When the Development Corporation of Knox County (TDC) presented its newer, greener version of the Midway Business Park in a meeting at Carter High School in January, they faced a tough audience. Residents of East Knox County thought their sector plan would protect Midway Road from development, but it has not stopped TDC from purchasing nearly 300 acres near the Interstate 40 interchange.
Those residents won a court battle to keep TDC from developing the land, but the Metropolitan Planning Commission kept the proposed park alive by launching a formal amendment process with public meetings, committees, and the like. The presentation at Carter High was not part of that process. Instead, it was a gesture by TDC signaling willingness to work with the community.
Having already been steamrolled, only to be rescued by a judge, the community was in no mood to be wowed. Elaine Clark, president of the French Broad Preservation Association, asked Todd Napier, TDC executive vice president, if he knew what sort of return Knox County gets investing in business parks. Napier did not have figures available, but his staff has since assembled data on the five business parks the non-profit operates.
There are almost 400 unsold acres in the business parks, but TDC insists they need more offerings to attract new businesses. According to TDC recruiter Doug Lawyer, low-impact, environmentally friendly developments like the newly envisioned Midway Business Park are all the rage in the business world.
That same trend led the Chamber Partnership (headed by Mike Edwards, who also heads TDC) to send state legislators off to Nashville with new directives for business recruiting. Instead of focusing on distribution centers and transportation-dependent manufacturing, he wants legislators to work on incentives for technology-dependent businesses. Residents thus wonder whether a business park is the best use for rural land in our changing economy.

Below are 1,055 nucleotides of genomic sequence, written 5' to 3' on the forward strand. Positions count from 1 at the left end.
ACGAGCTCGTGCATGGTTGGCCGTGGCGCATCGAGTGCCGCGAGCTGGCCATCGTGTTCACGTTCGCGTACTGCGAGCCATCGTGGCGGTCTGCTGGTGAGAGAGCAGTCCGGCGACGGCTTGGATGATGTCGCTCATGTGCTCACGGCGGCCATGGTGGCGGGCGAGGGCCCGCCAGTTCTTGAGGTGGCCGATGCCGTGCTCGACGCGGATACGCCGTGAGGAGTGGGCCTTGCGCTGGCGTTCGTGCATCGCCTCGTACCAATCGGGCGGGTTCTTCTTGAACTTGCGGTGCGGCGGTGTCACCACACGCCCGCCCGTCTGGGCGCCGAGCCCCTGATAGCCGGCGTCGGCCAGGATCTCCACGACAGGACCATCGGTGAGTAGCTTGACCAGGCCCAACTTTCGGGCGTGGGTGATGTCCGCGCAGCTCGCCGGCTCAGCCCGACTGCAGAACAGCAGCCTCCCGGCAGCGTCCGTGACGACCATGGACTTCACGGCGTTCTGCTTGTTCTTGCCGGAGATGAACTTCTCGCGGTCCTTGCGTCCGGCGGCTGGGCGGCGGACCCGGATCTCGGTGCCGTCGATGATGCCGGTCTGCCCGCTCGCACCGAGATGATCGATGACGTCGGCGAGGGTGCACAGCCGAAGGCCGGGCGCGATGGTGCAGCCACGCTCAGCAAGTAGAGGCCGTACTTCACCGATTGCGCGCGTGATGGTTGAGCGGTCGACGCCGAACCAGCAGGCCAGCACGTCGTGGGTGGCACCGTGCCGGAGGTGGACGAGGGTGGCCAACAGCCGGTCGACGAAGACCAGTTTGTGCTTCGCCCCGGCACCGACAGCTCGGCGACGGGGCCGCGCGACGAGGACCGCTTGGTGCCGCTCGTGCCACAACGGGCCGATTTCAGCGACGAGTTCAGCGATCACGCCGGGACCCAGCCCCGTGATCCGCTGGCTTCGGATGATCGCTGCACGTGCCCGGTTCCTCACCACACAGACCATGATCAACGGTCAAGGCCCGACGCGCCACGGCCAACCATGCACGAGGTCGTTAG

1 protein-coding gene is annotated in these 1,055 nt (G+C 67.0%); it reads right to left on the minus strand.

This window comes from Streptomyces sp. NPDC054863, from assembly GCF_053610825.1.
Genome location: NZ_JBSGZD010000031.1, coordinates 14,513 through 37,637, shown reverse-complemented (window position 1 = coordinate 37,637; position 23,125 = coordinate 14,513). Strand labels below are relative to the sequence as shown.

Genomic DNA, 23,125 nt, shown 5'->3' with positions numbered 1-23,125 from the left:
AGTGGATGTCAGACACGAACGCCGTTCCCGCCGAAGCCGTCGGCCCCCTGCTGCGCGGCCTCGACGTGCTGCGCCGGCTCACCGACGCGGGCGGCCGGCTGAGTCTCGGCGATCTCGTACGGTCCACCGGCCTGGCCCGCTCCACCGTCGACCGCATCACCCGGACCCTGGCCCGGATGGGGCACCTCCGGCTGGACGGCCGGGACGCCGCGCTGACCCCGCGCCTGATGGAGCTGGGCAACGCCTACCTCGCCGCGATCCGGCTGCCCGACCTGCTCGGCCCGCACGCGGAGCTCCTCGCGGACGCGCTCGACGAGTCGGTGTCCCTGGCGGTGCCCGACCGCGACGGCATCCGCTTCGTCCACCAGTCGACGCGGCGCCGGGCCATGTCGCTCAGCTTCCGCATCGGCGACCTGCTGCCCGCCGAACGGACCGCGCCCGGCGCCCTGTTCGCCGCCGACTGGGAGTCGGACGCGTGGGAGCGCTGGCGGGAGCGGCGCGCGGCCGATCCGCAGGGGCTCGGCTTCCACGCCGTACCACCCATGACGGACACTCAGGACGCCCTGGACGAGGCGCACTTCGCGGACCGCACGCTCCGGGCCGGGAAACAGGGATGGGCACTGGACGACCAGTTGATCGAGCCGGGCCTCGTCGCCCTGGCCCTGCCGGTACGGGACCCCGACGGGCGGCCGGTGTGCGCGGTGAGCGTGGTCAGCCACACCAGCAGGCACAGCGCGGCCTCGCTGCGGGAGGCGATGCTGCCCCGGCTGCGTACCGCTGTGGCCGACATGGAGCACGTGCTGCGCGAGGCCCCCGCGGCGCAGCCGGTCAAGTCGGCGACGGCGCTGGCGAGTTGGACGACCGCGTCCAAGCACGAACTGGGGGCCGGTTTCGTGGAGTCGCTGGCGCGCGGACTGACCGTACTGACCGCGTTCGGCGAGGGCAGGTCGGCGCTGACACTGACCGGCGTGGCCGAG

So far, TDC has made money for Knox County by developing business parks. The cost of property, improvements, and construction at the five existing parks sums to $33 million. Coincidentally, lots TDC has sold and property taxes assessed over the years sum to $33 million. Those two figures only tell part of the story; you must factor in jobs and payroll and what planners call induced impacts, the ripple effect of a major employer setting up shop.
TDC has brought a dozen major employers to Knox County, bringing 5,000 jobs worth $281 million and $177 million that ripples across another 5,000 local jobs and trickles into county coffers through sales and property taxes. If just 2 percent of that money returns to local government, TDC brings in nearly $5 million per year.
Though business-park development is TDC's main focus, they also run a startup incubator and are about to announce a business-plan competition for a dozen high-tech entrepreneurs. The winner will be awarded use of the Fairview Technology Center to launch their business. TDC is clearly carrying its weight, but past performance is no guarantee of future gains.
So far TDC has sunk $10.2 million buying property along Midway Road, and projected costs for development push the price tag near the combined total for the five other parks. Hardin Business Park, opened in 2007, has yet to attract a tenant.
Already invested, TDC is eager to move forward. When residents objected that a sewer line would bring sprawl, TDC proposed on-site water management. Though contiguous acreage for a large-scale employer was the initial goal, TDC now speaks of developing the Midway site in three phases, each providing a few smaller lots.
Of course, it was flexibility that got TDC in this bind to begin with. Compatibility with existing zoning was part of the criteria for selecting a site for a new business park, but that got jettisoned when real-estate speculators found willing sellers in Thorngrove. Having thus stomped on the East Sector Plan, it may take quite a bit of bending for TDC to find common ground with residents of the last rural corner of the county.